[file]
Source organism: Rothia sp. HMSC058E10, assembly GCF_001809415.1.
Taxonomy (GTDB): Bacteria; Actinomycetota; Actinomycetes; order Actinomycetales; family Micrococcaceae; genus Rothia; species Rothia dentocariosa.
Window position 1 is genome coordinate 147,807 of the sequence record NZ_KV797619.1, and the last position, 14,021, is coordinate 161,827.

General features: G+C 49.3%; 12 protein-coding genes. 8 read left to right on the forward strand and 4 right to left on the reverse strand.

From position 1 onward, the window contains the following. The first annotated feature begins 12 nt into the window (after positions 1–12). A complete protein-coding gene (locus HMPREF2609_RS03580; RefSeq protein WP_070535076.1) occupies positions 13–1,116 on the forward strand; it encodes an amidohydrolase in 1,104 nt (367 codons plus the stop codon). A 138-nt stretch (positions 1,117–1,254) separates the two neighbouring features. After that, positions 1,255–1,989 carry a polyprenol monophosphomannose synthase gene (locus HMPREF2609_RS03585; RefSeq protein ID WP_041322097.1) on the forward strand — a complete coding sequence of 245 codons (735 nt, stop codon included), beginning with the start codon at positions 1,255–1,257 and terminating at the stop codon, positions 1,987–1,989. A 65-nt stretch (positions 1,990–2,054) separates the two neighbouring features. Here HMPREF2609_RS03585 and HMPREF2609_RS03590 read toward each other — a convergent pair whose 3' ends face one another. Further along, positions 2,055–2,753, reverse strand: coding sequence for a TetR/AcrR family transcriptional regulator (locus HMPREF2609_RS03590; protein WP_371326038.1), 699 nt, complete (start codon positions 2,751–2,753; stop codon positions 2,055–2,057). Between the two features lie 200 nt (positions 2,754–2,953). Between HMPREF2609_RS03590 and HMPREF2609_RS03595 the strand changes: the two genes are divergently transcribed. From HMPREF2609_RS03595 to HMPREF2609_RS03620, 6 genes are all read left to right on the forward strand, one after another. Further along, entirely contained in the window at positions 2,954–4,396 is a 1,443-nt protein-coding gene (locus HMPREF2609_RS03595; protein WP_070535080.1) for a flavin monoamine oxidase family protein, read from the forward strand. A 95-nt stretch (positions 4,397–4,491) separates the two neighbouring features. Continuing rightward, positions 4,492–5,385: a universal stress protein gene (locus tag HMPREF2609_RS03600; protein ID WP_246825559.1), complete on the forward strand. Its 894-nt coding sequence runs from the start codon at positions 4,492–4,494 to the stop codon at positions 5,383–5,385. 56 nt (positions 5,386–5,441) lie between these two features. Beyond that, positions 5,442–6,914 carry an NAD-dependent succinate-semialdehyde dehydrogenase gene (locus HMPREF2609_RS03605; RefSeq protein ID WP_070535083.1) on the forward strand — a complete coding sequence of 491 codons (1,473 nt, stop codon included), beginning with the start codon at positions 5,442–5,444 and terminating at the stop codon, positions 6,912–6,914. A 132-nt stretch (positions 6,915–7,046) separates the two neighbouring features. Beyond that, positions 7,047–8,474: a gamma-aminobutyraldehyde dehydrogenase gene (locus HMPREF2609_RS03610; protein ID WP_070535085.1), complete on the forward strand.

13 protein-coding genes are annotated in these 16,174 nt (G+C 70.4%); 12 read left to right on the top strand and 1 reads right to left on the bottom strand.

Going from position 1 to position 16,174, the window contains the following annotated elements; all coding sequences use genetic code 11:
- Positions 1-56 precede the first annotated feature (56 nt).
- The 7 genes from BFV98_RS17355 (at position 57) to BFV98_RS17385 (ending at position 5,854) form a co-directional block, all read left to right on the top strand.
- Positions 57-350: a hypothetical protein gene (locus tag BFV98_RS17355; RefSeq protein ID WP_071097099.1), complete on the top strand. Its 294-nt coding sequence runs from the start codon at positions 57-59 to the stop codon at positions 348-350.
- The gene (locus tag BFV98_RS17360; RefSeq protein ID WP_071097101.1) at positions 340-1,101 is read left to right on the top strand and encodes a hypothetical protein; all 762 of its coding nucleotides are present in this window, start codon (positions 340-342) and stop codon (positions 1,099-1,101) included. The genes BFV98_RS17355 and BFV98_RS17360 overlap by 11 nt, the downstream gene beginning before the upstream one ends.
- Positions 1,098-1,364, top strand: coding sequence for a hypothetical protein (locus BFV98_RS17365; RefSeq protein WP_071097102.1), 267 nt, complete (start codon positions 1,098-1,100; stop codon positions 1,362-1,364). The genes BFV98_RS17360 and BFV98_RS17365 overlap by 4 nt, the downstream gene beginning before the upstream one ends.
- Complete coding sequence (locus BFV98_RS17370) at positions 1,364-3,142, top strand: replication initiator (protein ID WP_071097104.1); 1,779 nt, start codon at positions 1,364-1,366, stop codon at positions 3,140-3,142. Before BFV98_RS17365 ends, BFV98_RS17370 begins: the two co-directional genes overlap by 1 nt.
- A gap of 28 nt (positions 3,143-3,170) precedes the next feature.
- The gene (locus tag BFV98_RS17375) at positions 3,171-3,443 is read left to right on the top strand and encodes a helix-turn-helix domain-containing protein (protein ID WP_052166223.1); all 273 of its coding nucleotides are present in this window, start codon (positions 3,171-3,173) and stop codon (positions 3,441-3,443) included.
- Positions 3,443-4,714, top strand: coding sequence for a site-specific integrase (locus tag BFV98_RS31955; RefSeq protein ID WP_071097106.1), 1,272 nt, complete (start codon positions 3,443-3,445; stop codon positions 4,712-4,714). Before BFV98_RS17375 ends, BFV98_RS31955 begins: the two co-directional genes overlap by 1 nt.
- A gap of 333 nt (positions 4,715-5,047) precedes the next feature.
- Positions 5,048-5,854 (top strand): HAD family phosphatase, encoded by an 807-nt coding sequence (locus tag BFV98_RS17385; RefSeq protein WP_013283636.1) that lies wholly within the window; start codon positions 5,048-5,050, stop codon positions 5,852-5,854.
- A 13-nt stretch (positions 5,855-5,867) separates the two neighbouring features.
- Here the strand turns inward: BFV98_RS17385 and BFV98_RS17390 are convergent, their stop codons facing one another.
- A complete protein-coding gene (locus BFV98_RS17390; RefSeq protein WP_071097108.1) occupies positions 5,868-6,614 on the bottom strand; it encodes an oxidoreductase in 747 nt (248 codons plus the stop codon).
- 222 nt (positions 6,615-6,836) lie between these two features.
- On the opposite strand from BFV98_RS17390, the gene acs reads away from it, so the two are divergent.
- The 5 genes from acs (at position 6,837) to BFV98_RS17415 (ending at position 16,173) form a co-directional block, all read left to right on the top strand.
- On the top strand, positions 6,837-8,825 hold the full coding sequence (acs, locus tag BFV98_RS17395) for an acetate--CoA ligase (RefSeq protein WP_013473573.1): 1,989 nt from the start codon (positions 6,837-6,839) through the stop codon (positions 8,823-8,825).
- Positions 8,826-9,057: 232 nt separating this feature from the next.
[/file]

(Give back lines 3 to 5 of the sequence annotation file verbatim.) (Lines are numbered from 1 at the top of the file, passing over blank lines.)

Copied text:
Window position 1 is genome coordinate 147,807 of the sequence record NZ_KV797619.1, and the last position, 14,021, is coordinate 161,827.

General features: G+C 49.3%; 12 protein-coding genes. 8 read left to right on the forward strand and 4 right to left on the reverse strand.

From position 1 onward, the window contains the following. The first annotated feature begins 12 nt into the window (after positions 1–12). A complete protein-coding gene (locus HMPREF2609_RS03580; RefSeq protein WP_070535076.1) occupies positions 13–1,116 on the forward strand; it encodes an amidohydrolase in 1,104 nt (367 codons plus the stop codon). A 138-nt stretch (positions 1,117–1,254) separates the two neighbouring features. After that, positions 1,255–1,989 carry a polyprenol monophosphomannose synthase gene (locus HMPREF2609_RS03585; RefSeq protein ID WP_041322097.1) on the forward strand — a complete coding sequence of 245 codons (735 nt, stop codon included), beginning with the start codon at positions 1,255–1,257 and terminating at the stop codon, positions 1,987–1,989. A 65-nt stretch (positions 1,990–2,054) separates the two neighbouring features. Here HMPREF2609_RS03585 and HMPREF2609_RS03590 read toward each other — a convergent pair whose 3' ends face one another. Further along, positions 2,055–2,753, reverse strand: coding sequence for a TetR/AcrR family transcriptional regulator (locus HMPREF2609_RS03590; protein WP_371326038.1), 699 nt, complete (start codon positions 2,751–2,753; stop codon positions 2,055–2,057). Between the two features lie 200 nt (positions 2,754–2,953). Between HMPREF2609_RS03590 and HMPREF2609_RS03595 the strand changes: the two genes are divergently transcribed. From HMPREF2609_RS03595 to HMPREF2609_RS03620, 6 genes are all read left to right on the forward strand, one after another. Further along, entirely contained in the window at positions 2,954–4,396 is a 1,443-nt protein-coding gene (locus HMPREF2609_RS03595; protein WP_070535080.1) for a flavin monoamine oxidase family protein, read from the forward strand. A 95-nt stretch (positions 4,397–4,491) separates the two neighbouring features. Continuing rightward, positions 4,492–5,385: a universal stress protein gene (locus tag HMPREF2609_RS03600; protein ID WP_246825559.1), complete on the forward strand. Its 894-nt coding sequence runs from the start codon at positions 4,492–4,494 to the stop codon at positions 5,383–5,385. 56 nt (positions 5,386–5,441) lie between these two features. Beyond that, positions 5,442–6,914 carry an NAD-dependent succinate-semialdehyde dehydrogenase gene (locus HMPREF2609_RS03605; RefSeq protein ID WP_070535083.1) on the forward strand — a complete coding sequence of 491 codons (1,473 nt, stop codon included), beginning with the start codon at positions 5,442–5,444 and terminating at the stop codon, positions 6,912–6,914. A 132-nt stretch (positions 6,915–7,046) separates the two neighbouring features. Beyond that, positions 7,047–8,474: a gamma-aminobutyraldehyde dehydrogenase gene (locus HMPREF2609_RS03610; protein ID WP_070535085.1), complete on the forward strand.